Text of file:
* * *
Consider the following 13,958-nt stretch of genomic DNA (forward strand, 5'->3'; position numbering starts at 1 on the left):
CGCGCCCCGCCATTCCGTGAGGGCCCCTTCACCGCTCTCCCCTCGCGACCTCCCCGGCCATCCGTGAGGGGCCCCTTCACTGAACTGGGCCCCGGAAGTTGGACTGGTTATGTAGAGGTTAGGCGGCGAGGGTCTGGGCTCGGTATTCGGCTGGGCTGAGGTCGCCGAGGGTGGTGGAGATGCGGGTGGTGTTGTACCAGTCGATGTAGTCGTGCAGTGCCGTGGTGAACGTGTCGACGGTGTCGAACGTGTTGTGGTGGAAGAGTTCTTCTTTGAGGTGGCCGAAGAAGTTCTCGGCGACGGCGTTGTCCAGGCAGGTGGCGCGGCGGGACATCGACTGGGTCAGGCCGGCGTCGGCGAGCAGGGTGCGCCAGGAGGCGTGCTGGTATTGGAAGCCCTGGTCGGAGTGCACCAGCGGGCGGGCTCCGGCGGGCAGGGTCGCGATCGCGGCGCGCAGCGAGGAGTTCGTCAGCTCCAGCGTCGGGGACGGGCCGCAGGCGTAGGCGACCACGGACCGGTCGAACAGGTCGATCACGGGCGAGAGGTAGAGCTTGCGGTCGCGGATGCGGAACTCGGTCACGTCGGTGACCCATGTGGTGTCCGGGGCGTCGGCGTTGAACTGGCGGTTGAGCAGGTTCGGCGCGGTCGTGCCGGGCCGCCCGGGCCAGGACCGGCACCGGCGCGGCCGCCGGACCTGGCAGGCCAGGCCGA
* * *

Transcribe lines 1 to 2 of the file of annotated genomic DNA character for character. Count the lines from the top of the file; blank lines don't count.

Consider the following 13,958-nt stretch of genomic DNA (forward strand, 5'->3'; position numbering starts at 1 on the left):
CGCGCCCCGCCATTCCGTGAGGGCCCCTTCACCGCTCTCCCCTCGCGACCTCCCCGGCCATCCGTGAGGGGCCCCTTCACTGAACTGGGCCCCGGAAGTTGGACTGGTTATGTAGAGGTTAGGCGGCGAGGGTCTGGGCTCGGTATTCGGCTGGGCTGAGGTCGCCGAGGGTGGTGGAGATGCGGGTGGTGTTGTACCAGTCGATGTAGTCGTGCAGTGCCGTGGTGAACGTGTCGACGGTGTCGAACGTGTTGTGGTGGAAGAGTTCTTCTTTGAGGTGGCCGAAGAAGTTCTCGGCGACGGCGTTGTCCAGGCAGGTGGCGCGGCGGGACATCGACTGGGTCAGGCCGGCGTCGGCGAGCAGGGTGCGCCAGGAGGCGTGCTGGTATTGGAAGCCCTGGTCGGAGTGCACCAGCGGGCGGGCTCCGGCGGGCAGGGTCGCGATCGCGGCGCGCAGCGAGGAGTTCGTCAGCTCCAGCGTCGGGGACGGGCCGCAGGCGTAGGCGACCACGGACCGGTCGAACAGGTCGATCACGGGCGAGAGGTAGAGCTTGCGGTCGCGGATGCGGAACTCGGTCACGTCGGTGACCCATGTGGTGTCCGGGGCGTCGGCGTTGAACTGGCGGTTGAGCAGGTTCGGCGCGGTCGTGCCGGGCCGCCCGGGCCAGGACCGGCACCGGCGCGGCCGCCGGACCTGGCAGGCCAGGCCGA